Why I do accessibility
One of my coaches at the Design Master course asked me what I mean when I use the term accessibility. I tried to explain what I mean by quoting a few sources that explain it quite clearly (I hope). But that post doesn’t necessarily explain why I chose accessibility as my subject. There are three reasons why I like accessible web design. It’s possible, it’s a friendly thing to do, and it’s not very hard.
What does accessibility mean?
One of my coaches at the Master Design course I’m following wondered what I mean when I say accessibility. I’ve heard the term so often that I forgot that the definition I use is not common at all. In this blog post I’ll try to explain what I mean by looking at a few definitions used by different organisations.
Creating awareness around accessibility
When it comes to making websites accessible, there’s a lack of awareness among the people who design and build websites. At least, that’s what I have to conclude after speaking to quite a few different specialists. I spoke to people who build websites, who design them, who lead teams, who use websites with a screenreader, who study to become a web designer, and I spoke with accessibility specialists in different fields. They all agree. There is a lack of awareness. People don’t know it is possible to create websites that work for everybody. And if they’ve heard of accessibility they think it’s hard to do.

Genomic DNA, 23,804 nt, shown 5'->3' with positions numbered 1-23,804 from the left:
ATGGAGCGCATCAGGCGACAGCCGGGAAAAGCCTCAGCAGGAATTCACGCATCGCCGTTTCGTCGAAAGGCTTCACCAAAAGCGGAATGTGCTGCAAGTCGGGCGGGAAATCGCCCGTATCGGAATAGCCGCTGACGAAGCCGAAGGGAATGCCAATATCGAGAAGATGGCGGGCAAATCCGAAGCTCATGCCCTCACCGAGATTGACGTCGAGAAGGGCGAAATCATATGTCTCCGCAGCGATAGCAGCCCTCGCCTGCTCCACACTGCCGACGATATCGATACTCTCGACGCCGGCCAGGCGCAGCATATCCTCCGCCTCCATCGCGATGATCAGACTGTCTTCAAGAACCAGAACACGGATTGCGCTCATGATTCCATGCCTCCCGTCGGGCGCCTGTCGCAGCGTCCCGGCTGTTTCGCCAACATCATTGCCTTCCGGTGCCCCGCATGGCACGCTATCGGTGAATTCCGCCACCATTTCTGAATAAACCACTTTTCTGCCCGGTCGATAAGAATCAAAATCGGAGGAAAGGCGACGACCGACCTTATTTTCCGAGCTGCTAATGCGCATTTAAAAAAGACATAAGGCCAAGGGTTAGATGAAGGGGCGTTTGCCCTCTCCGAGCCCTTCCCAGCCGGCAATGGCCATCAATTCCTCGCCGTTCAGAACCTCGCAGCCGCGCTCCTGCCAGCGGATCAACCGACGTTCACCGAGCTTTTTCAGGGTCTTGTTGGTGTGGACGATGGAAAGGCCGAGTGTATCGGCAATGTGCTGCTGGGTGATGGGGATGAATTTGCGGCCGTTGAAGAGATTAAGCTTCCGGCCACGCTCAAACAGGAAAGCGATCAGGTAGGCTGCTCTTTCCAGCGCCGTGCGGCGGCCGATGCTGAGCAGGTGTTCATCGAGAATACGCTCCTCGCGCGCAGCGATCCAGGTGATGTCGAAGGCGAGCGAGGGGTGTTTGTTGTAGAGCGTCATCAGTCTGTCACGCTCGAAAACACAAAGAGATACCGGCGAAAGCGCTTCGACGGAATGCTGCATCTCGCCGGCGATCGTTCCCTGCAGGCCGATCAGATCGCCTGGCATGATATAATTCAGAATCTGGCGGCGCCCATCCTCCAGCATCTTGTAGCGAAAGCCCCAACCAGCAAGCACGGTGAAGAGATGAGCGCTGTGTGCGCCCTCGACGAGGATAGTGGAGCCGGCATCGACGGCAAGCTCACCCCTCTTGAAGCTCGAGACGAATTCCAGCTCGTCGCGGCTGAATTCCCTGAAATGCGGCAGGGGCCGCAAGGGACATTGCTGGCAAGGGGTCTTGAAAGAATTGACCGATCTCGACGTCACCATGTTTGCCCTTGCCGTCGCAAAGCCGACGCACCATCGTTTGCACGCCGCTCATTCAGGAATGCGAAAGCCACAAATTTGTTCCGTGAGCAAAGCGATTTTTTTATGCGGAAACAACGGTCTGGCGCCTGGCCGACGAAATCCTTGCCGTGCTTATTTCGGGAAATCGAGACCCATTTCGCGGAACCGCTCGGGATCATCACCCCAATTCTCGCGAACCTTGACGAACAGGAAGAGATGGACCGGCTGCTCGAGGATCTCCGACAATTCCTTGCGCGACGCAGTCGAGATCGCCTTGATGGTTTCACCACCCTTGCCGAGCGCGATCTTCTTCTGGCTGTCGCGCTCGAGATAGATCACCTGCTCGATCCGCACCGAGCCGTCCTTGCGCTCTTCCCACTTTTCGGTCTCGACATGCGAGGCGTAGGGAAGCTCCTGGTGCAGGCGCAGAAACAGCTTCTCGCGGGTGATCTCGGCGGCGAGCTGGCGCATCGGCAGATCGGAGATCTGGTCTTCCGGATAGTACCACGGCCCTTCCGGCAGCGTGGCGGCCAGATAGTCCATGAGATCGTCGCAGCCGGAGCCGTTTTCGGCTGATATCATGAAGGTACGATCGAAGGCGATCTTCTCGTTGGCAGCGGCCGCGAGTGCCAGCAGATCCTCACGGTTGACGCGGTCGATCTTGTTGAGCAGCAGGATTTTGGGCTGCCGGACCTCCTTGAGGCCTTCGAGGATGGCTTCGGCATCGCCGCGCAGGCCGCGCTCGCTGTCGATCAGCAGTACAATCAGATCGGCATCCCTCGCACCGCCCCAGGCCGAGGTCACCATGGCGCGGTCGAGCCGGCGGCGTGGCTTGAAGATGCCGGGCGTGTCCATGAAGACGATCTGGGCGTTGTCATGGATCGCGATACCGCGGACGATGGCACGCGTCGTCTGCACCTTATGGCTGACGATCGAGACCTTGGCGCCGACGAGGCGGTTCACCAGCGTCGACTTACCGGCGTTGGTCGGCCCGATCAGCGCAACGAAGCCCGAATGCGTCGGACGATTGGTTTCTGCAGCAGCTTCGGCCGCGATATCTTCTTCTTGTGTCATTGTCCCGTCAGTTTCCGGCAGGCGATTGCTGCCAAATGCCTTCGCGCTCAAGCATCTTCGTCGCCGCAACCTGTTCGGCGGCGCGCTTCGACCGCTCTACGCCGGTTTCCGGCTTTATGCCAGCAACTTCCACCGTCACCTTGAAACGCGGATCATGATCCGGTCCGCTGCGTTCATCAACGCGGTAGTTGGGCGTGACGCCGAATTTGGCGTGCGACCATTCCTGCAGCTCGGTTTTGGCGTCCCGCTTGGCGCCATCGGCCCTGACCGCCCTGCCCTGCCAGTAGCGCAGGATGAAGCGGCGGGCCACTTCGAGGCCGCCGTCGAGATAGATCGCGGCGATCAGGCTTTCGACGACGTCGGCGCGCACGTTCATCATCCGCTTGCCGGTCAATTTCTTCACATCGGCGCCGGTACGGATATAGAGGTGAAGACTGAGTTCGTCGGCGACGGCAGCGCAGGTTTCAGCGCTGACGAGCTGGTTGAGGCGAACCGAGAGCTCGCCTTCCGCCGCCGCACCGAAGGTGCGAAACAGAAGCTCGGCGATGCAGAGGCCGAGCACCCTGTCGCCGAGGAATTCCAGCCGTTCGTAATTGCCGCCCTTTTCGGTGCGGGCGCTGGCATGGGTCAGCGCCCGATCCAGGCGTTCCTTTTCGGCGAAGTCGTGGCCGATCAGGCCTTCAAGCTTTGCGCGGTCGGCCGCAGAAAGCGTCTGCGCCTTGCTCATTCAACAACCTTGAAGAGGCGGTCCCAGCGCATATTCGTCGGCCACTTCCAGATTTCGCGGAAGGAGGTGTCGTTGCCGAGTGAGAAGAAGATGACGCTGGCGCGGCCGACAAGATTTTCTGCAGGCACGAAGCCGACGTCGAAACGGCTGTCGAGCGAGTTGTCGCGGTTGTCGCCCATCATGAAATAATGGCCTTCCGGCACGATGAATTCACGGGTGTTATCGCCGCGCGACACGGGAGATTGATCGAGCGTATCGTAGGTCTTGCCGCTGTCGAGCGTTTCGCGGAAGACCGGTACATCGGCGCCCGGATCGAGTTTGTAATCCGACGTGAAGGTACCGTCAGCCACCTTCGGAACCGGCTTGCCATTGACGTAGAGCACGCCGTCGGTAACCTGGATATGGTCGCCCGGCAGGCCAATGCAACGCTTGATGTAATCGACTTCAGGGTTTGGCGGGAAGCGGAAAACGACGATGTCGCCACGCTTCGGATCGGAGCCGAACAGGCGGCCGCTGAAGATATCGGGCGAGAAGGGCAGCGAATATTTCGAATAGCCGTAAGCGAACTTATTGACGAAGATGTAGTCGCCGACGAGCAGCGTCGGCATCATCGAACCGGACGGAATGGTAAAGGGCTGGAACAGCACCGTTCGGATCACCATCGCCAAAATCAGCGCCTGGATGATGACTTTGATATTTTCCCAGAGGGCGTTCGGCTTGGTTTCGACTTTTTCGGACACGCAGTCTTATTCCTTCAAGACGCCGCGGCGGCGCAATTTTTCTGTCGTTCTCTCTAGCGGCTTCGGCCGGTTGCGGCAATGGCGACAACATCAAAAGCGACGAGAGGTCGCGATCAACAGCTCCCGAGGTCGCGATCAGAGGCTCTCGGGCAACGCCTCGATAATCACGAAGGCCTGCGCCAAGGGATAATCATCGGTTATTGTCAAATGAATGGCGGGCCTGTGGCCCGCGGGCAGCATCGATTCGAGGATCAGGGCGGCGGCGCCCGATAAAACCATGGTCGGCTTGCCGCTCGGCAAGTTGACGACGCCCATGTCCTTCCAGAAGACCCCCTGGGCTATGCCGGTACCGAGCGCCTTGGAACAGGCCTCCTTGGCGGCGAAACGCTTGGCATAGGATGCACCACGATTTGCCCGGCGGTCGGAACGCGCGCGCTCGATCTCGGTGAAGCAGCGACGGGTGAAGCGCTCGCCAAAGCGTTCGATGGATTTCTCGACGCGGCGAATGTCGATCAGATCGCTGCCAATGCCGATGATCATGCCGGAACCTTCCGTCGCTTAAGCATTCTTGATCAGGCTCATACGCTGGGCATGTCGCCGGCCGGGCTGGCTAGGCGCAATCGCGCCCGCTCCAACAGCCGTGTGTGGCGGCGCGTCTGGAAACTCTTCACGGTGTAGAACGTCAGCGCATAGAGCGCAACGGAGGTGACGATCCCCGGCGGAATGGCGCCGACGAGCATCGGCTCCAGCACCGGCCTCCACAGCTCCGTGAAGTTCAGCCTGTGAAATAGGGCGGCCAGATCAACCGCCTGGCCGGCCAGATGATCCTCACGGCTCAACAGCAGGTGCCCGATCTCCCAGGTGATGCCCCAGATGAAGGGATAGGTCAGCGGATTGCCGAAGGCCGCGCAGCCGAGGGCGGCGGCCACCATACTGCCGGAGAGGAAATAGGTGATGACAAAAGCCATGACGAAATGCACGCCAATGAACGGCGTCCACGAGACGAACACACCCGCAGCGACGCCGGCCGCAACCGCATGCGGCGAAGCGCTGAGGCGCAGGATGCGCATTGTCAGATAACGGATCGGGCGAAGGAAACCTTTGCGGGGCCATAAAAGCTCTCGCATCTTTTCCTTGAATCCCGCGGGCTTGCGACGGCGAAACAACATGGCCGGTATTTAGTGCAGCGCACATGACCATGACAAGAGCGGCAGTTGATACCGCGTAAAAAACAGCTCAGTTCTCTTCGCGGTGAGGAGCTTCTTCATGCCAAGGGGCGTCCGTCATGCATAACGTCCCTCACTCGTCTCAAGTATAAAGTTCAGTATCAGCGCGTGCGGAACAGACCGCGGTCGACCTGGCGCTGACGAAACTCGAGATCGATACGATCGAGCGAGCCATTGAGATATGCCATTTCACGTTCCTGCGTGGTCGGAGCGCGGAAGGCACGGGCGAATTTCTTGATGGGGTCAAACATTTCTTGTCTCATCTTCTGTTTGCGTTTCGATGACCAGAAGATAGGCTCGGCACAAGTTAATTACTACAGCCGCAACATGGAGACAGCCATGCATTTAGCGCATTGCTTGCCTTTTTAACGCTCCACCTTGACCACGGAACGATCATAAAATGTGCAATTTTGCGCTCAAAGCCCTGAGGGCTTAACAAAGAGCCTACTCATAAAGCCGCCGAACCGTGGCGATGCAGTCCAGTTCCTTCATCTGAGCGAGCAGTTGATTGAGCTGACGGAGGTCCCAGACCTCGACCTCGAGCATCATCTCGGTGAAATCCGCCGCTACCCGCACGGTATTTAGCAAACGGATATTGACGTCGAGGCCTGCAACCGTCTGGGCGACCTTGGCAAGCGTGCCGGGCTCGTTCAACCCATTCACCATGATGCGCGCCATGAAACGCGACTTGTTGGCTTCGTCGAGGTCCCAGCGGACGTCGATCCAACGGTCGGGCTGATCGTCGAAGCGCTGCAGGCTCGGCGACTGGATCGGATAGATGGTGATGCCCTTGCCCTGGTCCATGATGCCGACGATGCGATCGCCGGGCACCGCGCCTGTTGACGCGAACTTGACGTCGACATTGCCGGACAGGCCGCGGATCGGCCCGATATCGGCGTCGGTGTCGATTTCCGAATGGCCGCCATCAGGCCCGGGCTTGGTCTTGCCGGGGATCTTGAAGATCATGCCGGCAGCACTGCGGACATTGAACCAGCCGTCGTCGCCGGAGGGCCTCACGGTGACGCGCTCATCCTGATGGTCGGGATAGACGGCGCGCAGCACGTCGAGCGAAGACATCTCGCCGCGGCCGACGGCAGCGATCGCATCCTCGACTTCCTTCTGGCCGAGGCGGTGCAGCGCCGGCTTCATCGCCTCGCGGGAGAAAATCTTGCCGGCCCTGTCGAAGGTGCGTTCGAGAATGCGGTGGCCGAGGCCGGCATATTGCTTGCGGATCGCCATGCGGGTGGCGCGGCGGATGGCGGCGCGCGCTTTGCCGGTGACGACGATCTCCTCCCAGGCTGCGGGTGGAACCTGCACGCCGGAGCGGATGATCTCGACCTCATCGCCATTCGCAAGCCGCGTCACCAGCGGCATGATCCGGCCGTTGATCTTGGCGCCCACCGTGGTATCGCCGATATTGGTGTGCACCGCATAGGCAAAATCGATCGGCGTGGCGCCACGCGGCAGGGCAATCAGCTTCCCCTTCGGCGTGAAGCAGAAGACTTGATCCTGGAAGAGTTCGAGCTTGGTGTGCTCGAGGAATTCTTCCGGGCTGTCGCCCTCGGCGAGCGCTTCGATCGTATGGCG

An Atlas of Reasons
I made this Atlas of Makers because I want to understand why people make things. My assumption is that if I understand the different reasons it’s easier to find the right tone of voice when I want to teach them something. In this chapter I think it makes some sense to make a distinction between people who make things for others and people who make things for themselves. But it’s not really possible to fit people into these exact boxes. For instance, some people have a personal obsession with a certain subject, but at the same time they want to share the beauty of this obsession with others. So, even when it’s not binary at all I decided to order this chapter about reasons why people make things in my Atlas of Makers by people who make things for others, and people who make things for themselves.